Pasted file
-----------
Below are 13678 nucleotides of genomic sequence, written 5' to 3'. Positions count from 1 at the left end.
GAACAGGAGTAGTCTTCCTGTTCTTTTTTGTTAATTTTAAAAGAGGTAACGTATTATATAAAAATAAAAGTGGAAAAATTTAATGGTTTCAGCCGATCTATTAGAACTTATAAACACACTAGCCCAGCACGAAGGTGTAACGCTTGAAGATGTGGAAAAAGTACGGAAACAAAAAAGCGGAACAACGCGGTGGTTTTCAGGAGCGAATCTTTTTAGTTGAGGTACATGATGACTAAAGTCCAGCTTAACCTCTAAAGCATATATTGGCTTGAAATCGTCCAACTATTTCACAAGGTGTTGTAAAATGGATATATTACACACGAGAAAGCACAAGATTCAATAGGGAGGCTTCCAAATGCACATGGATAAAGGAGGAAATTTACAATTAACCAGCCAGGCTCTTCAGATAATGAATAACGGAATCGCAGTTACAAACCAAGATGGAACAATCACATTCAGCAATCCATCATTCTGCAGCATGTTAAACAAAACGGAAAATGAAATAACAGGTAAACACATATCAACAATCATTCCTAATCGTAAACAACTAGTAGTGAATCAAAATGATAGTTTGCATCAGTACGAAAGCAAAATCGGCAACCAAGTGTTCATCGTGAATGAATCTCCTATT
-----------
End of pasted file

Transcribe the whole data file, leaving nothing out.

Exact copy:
Below are 13678 nucleotides of genomic sequence, written 5' to 3'. Positions count from 1 at the left end.
GAACAGGAGTAGTCTTCCTGTTCTTTTTTGTTAATTTTAAAAGAGGTAACGTATTATATAAAAATAAAAGTGGAAAAATTTAATGGTTTCAGCCGATCTATTAGAACTTATAAACACACTAGCCCAGCACGAAGGTGTAACGCTTGAAGATGTGGAAAAAGTACGGAAACAAAAAAGCGGAACAACGCGGTGGTTTTCAGGAGCGAATCTTTTTAGTTGAGGTACATGATGACTAAAGTCCAGCTTAACCTCTAAAGCATATATTGGCTTGAAATCGTCCAACTATTTCACAAGGTGTTGTAAAATGGATATATTACACACGAGAAAGCACAAGATTCAATAGGGAGGCTTCCAAATGCACATGGATAAAGGAGGAAATTTACAATTAACCAGCCAGGCTCTTCAGATAATGAATAACGGAATCGCAGTTACAAACCAAGATGGAACAATCACATTCAGCAATCCATCATTCTGCAGCATGTTAAACAAAACGGAAAATGAAATAACAGGTAAACACATATCAACAATCATTCCTAATCGTAAACAACTAGTAGTGAATCAAAATGATAGTTTGCATCAGTACGAAAGCAAAATCGGCAACCAAGTGTTCATCGTGAATGAATCTCCTATT